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Brad Feld

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How Convertible Debt Works

Posted: 10/12/11 12:19 PM ET

Last night I gave a talk hosted by SVB at their Palo Alto office. It was part of the "Never Ending All Old Is New Again Venture Deals Book Tour." I had a ton of fun talking to and answering questions from about 75 entrepreneurs who -- at the minimum -- enjoyed eating the great food and wine that SVB provided on a luscious evening in Palo Alto. Oh -- and I signed a bunch of copies of Venture Deals.

Several questions came up about Convertible Debt. We touch on it in Venture Deals but realized that we didn't cover it in enough depth so Jason recently wrote a Convertible Debt series on Ask the VC. The series is now complete - here are the links to the posts in order.

* Convertible Debt Series
* Convertible Debt - The Discount
* Convertible Debt - Valuation Caps
* Convertible Debt - Conversion Mechanics
* Convertible Debt - Conversion In A Sale Of The Company
* Convertible Debt - Other Terms
* Convertible Debt - Warrants
* Convertible Debt - Early Versus Late Stage Dynamics
* Convertible Debt - Wrap Up

If you feel like we missed anything, or got anything wrong, or were confusing in our explanation, please chime in on the comments on the post. If you want to see an actual convertible debt term sheet or the actual legal documents, take a look at the TechStars Open Sourced Model Seed Financing Documents.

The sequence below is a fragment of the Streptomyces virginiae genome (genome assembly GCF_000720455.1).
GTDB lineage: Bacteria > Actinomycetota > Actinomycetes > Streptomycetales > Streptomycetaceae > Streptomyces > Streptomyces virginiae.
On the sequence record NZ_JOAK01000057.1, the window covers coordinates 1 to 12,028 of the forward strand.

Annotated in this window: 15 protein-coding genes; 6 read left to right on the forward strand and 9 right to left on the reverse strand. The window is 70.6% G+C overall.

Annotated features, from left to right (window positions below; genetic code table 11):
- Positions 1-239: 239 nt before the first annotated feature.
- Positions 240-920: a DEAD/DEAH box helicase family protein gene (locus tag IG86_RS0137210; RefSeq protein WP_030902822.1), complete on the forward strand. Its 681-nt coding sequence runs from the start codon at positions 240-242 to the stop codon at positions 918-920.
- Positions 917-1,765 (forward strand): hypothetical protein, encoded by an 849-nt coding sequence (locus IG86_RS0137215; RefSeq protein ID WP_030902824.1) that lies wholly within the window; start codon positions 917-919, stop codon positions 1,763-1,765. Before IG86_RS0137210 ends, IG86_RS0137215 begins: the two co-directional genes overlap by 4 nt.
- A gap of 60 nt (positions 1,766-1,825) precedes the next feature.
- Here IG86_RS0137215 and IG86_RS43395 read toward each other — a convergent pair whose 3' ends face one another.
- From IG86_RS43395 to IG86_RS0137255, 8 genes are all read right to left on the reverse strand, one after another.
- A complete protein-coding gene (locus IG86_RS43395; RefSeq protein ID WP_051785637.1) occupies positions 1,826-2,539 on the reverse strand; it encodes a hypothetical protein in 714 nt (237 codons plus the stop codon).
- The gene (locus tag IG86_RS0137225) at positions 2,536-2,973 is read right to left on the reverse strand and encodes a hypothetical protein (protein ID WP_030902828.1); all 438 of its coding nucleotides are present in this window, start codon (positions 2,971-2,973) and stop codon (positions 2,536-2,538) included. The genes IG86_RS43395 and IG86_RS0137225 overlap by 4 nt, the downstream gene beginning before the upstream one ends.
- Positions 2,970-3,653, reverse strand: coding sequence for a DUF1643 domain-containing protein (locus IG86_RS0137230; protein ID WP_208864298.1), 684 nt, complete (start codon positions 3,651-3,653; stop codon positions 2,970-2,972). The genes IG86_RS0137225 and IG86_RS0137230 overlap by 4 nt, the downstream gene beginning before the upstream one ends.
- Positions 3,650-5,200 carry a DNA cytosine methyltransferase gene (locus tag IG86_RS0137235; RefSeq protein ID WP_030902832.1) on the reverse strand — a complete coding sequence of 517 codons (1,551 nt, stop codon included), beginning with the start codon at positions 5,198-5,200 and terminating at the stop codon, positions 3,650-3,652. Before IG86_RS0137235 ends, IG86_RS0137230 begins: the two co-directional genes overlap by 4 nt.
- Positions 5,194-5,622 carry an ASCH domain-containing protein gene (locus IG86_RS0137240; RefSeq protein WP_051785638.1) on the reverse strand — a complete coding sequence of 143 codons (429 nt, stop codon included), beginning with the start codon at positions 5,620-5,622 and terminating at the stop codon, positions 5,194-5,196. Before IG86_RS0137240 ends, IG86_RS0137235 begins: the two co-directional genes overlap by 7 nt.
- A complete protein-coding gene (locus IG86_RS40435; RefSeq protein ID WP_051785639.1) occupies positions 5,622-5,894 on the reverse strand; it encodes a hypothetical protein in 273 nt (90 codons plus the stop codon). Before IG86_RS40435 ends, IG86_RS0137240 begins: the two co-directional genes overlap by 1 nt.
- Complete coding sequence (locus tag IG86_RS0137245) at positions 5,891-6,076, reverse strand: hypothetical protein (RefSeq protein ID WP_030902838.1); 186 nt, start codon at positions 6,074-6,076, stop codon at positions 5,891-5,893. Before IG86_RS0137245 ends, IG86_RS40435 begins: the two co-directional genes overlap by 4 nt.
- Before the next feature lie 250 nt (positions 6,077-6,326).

As a bonus to the evening, I got some direct, constructive feedback from one of the attendees via email later that night. While the "thank you" and "good job" notes are nice, I only learn when someone criticizes me (hopefully constructively, but I can handle it in any form.) The feedback was:

May I make a constructive criticism regarding your talk tonight? Your answers to audience questions tend to be overly long and rambling.....you "overanswer," to invent a word. You start strong and respond right to the essence, but then your focus blurs and you keep taking verbal baby steps away from the thought stream. If you trim a minute or two off each answer, you can call on more people and hear more questions, which sends more people home happy. I think if you self-critique a video of yourself in a Q&A session, you'll arrive at the same conclusion.

It's a good suggestion. I often try to provide additional context to the question, but it sounds like - at least for one person - I went off on a few space jams that weren't additive. I love the phrase "overanswer" - it's a lesson from TV interviews 101 (e.g. just answer a question - any question - quickly). Something to ponder as I continue the Never Ending All Old Is New Again Venture Deals Book Tour.

This post originally appeared on Feld.com.